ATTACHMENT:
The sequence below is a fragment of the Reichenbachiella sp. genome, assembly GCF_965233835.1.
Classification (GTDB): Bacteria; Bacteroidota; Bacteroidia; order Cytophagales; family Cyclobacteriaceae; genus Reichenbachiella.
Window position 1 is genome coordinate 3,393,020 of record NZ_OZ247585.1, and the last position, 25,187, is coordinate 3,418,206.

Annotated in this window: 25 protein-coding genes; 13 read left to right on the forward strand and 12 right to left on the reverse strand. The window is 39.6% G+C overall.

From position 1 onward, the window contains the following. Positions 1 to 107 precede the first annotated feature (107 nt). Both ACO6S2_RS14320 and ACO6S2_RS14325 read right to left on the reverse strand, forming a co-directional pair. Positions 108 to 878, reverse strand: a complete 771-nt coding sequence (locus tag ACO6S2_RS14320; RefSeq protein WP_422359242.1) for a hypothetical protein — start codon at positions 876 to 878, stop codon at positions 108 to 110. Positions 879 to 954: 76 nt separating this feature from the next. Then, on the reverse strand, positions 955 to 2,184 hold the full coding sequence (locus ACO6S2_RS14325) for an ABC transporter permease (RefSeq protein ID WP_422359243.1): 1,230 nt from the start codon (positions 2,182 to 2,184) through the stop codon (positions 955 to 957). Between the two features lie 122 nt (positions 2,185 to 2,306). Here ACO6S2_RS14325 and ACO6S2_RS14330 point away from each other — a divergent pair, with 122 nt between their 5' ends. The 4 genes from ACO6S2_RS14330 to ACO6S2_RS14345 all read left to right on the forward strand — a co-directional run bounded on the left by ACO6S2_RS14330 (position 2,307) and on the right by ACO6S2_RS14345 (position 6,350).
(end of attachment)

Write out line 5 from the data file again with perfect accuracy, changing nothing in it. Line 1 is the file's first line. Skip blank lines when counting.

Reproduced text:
From position 1 onward, the window contains the following. Positions 1 to 107 precede the first annotated feature (107 nt). Both ACO6S2_RS14320 and ACO6S2_RS14325 read right to left on the reverse strand, forming a co-directional pair. Positions 108 to 878, reverse strand: a complete 771-nt coding sequence (locus tag ACO6S2_RS14320; RefSeq protein WP_422359242.1) for a hypothetical protein — start codon at positions 876 to 878, stop codon at positions 108 to 110. Positions 879 to 954: 76 nt separating this feature from the next. Then, on the reverse strand, positions 955 to 2,184 hold the full coding sequence (locus ACO6S2_RS14325) for an ABC transporter permease (RefSeq protein ID WP_422359243.1): 1,230 nt from the start codon (positions 2,182 to 2,184) through the stop codon (positions 955 to 957). Between the two features lie 122 nt (positions 2,185 to 2,306). Here ACO6S2_RS14325 and ACO6S2_RS14330 point away from each other — a divergent pair, with 122 nt between their 5' ends. The 4 genes from ACO6S2_RS14330 to ACO6S2_RS14345 all read left to right on the forward strand — a co-directional run bounded on the left by ACO6S2_RS14330 (position 2,307) and on the right by ACO6S2_RS14345 (position 6,350).